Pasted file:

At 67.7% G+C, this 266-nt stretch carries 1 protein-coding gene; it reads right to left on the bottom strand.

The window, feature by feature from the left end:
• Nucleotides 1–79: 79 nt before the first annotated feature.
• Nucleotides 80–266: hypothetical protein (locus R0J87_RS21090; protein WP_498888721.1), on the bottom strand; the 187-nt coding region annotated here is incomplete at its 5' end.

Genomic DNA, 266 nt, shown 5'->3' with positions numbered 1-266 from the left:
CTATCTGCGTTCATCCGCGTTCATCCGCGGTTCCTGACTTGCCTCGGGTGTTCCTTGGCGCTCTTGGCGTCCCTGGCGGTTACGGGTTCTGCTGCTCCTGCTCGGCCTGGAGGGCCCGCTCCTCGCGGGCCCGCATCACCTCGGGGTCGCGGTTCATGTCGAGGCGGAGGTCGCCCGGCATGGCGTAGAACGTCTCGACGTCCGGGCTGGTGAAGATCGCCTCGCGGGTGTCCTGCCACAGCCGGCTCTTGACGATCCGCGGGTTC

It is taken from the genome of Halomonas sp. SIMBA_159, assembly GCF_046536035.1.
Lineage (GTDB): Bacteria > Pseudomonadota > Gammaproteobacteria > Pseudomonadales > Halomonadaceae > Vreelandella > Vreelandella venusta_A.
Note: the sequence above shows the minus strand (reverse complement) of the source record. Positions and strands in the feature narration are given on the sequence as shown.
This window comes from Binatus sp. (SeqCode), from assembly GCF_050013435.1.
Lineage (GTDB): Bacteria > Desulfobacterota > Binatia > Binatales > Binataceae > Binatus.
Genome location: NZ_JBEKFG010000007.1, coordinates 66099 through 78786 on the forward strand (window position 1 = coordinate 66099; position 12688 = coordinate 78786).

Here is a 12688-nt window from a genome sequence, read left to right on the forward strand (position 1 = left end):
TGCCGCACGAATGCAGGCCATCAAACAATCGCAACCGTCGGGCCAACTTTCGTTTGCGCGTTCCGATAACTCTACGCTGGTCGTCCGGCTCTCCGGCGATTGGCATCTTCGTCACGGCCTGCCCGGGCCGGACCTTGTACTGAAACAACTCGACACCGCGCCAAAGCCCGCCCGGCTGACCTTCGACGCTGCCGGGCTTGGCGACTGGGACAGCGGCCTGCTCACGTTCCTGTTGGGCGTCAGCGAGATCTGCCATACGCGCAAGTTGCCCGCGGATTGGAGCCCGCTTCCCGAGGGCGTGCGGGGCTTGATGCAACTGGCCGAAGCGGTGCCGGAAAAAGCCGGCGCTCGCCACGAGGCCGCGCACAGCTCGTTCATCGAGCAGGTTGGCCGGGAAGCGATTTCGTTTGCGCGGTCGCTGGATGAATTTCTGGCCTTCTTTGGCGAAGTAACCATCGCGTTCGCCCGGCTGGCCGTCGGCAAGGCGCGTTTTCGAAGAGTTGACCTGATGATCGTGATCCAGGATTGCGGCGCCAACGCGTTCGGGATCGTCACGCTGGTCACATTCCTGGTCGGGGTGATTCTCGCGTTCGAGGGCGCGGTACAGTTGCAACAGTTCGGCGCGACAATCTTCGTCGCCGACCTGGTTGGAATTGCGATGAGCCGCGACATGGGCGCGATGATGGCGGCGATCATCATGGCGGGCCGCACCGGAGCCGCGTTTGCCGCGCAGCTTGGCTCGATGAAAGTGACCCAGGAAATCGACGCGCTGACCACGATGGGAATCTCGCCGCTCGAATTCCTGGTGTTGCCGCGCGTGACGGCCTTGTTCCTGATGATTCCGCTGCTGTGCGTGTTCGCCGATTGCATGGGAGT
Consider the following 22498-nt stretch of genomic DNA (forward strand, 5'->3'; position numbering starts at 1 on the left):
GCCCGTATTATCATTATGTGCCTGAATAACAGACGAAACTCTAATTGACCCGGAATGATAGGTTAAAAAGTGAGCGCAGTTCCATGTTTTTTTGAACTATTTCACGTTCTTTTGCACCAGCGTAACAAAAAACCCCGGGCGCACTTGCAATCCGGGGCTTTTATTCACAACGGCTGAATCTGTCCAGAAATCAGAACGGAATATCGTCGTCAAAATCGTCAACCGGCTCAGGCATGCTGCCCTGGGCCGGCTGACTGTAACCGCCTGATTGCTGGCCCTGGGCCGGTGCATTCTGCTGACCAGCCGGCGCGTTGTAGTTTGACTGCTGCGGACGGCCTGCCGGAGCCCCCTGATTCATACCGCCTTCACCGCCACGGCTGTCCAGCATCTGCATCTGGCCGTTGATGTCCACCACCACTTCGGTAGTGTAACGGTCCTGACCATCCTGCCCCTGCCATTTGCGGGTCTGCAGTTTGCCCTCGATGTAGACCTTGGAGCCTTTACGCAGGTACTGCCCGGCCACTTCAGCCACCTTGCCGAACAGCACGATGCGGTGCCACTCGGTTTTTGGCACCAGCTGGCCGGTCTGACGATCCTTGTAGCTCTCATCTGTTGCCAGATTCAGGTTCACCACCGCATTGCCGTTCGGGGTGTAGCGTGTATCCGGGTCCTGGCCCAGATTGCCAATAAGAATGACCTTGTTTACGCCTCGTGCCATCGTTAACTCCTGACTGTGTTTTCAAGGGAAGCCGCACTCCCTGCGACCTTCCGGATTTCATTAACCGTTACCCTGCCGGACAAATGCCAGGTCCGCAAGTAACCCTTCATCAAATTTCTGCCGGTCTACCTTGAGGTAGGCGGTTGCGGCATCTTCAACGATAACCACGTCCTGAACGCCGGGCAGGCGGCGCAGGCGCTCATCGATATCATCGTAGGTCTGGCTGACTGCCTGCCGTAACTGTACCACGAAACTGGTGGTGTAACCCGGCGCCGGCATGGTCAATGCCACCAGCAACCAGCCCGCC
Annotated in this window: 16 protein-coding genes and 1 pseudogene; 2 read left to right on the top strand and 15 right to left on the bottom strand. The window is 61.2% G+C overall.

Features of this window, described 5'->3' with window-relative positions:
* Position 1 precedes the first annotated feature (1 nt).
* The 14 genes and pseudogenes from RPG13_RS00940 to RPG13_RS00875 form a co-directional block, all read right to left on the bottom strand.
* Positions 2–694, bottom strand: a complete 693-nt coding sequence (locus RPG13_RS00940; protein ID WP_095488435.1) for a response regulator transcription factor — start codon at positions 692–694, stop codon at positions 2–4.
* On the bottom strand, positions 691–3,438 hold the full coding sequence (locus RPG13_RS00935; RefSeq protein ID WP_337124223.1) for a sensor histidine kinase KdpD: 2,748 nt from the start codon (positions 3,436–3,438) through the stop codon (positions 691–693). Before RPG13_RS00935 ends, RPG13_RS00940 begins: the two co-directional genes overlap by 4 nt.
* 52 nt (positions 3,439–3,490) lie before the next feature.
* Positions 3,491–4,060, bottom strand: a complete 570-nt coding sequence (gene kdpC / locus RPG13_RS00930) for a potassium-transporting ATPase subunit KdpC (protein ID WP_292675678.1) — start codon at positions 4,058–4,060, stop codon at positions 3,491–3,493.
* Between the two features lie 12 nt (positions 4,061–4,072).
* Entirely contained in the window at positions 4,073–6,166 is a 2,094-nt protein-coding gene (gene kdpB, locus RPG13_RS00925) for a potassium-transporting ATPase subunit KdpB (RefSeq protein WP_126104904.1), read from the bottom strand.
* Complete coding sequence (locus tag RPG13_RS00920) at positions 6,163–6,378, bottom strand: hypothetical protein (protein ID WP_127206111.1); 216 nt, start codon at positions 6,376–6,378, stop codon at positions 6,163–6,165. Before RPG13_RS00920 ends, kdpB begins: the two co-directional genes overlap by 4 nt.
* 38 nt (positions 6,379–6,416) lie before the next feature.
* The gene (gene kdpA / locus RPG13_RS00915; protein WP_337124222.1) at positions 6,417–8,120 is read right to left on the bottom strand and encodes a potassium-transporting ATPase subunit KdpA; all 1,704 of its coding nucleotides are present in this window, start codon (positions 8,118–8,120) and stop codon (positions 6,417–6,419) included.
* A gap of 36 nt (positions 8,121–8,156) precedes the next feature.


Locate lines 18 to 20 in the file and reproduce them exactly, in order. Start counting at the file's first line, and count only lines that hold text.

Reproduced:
Features of this window, described 5'->3' with window-relative positions:
* Position 1 precedes the first annotated feature (1 nt).
* The 14 genes and pseudogenes from RPG13_RS00940 to RPG13_RS00875 form a co-directional block, all read right to left on the bottom strand.